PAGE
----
The tweet was crude and threatening.
It depicted the drones used to attack ethnic Armenians in Nagorno-Karabakh (or Artsakh as its Armenian population calls it) during the 44-day war which Azerbaijan and Turkey launched on the early morning hours of September 27, 2020. The drones killed hundreds if not thousands of ethnic Armenian soldiers and civilians. They remain a sensitive topic across the region given the surprise nature of the attack, Azerbaijan’s violation of commitment to resolving its dispute diplomatically, and the declaration by Azerbaijani President Ilham Aliyev that the military assault was just a step in the conquest of Armenia proper.
The scandal, however, was not the tweet; racist incitement is common in Azerbaijan. Rather, it was its author: Mehriban Aliyeva, the vice president and first lady of Azerbaijan and also a United Nations Educational, Scientific and Cultural Organization (UNESCO) goodwill ambassador. UNESCO appoints its ambassadors in order to raise public awareness of UNESCO activities, raise funds, and “to use their talent and fame to carry high UNESCO’s values and goals.”
The problem with Mehriban, however, is not just the nepotism she embodies—UNESCO chose her solely because of whom she married just two years out of high school, not what she had accomplished—but rather that Mehriban’s ambassadorship exacerbates UNESCO’s stated mission to preserve cultural heritage rather than enhance it.
Both Azeris and Armenians accuse the other of targeting one another’s cultural heritage. There is truth to this on both sides. No attempts to erase history, exhume graves, or deliberately damage places of worship is acceptable. Azeris often cite the Agdam, which Azeris fled during the first Nagorno-Karabakh War, leaving it as a ghost town. The years took their toll and, certainly, Armenians might have done more to preserve its most historic structures. There is no equivalence of scale, however.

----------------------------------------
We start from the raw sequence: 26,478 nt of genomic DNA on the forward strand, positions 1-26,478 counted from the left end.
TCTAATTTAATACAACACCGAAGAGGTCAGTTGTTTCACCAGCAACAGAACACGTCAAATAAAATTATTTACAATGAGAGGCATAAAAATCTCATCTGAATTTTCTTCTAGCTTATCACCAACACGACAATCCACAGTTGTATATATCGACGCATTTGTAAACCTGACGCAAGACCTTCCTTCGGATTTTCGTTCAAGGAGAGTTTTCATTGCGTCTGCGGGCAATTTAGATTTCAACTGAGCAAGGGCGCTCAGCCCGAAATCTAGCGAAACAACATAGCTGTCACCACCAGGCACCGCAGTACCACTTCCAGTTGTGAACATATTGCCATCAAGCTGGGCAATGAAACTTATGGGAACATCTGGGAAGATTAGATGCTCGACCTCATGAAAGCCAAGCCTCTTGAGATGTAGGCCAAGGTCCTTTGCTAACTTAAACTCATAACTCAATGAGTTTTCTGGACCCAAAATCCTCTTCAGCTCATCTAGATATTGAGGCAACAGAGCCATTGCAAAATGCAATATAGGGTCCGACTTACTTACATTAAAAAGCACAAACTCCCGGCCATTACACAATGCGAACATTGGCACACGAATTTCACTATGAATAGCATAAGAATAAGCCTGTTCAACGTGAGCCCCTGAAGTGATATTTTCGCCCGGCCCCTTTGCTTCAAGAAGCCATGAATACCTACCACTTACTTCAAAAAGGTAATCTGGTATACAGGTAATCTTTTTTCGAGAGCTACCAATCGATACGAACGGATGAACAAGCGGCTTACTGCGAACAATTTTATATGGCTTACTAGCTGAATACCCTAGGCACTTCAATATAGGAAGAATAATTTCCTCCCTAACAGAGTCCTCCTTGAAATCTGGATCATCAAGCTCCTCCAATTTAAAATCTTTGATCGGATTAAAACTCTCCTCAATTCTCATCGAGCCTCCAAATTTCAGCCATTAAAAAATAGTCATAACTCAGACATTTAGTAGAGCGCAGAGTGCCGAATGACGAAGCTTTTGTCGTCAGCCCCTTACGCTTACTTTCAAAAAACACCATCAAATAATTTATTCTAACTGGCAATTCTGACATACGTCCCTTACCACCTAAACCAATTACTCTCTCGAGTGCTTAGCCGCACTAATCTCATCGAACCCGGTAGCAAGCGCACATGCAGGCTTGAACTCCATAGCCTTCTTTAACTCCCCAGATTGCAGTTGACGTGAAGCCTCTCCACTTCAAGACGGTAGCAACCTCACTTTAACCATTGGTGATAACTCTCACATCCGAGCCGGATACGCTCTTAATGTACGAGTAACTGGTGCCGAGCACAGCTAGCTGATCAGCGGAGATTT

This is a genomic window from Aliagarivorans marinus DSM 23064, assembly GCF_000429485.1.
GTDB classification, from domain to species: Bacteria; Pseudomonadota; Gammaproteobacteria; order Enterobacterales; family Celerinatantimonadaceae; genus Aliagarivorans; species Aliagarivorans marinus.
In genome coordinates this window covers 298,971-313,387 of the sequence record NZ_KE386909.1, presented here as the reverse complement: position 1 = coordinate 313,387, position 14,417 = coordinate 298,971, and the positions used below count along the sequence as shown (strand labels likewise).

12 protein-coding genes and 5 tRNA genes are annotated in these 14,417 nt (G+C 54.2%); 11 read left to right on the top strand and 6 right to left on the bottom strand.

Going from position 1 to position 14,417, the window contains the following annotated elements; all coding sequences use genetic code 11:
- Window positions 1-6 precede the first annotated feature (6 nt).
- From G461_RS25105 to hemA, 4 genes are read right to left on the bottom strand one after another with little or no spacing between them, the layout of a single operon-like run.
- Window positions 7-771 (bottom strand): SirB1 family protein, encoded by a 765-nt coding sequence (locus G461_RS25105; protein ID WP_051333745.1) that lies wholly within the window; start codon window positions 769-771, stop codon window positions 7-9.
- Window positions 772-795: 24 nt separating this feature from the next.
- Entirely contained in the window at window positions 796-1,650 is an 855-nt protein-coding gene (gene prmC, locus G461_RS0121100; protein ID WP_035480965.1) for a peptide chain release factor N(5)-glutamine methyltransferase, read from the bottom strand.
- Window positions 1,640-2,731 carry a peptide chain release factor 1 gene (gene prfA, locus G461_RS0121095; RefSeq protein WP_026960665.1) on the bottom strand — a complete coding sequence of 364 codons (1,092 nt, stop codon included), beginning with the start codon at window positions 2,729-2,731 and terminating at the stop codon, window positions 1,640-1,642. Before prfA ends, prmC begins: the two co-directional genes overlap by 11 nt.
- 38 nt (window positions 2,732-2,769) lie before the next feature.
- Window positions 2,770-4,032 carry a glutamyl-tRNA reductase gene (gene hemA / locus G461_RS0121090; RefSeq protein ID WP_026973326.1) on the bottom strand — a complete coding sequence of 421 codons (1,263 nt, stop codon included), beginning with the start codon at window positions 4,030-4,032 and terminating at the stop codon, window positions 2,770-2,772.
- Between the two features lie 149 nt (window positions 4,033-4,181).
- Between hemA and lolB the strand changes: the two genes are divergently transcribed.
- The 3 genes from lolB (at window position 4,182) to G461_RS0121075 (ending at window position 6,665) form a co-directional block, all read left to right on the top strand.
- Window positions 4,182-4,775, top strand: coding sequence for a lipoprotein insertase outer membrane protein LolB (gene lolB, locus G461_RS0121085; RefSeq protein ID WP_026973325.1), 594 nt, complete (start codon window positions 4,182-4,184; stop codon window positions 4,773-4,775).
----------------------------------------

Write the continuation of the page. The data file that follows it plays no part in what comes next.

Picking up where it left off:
Azerbaijan systematically destroyed the UNESCO-protected Armenian cemetery of Julfa, including thousands of irreplaceable, medieval Khatchkars with the goal not only to ethnically cleanse the present but also the past. The art journal Hyperallergic called in “cultural genocide.” That UNESCO honors a woman, who as Azerbaijan’s vice president, was complicit in the destruction is a permanent stain on the organization.
Rather than feel shamed about such cultural crimes, Mehriban appears proud. Consider another tweet from just last week highlighting a visit to the Church of Saint Elisæus in Nij. That church was the subject of a destructive “renovation” by the Aliyev regime 15 years ago during which Azeris destroyed the Armenian inscriptions its builders had carved into the stone. Unfortunately, such actions are the rule rather than the exception. Columbia University’s Institute for the Study of Human Rights has chronicled numerous Azeri assaults on Armenian art, culture, and heritage.
Both Presidents Ronald Reagan and Donald Trump withdrew the United States from UNESCO because of disputes about the organization’s corruption and politicization, and President Barack Obama cut funding from the group. Mehriban’s actions show that UNESCO has learned little. Indeed, by allowing the Azerbaijani first lady to represent it, UNESCO Director-General Audrey Azoulay appears to signal that, rather than prioritize the protection of culture, UNESCO now sides with those who would destroy centuries-old cultural heritage.
Michael Rubin is a senior fellow at the American Enterprise Institute and a 19FortyFive Contributing Editor.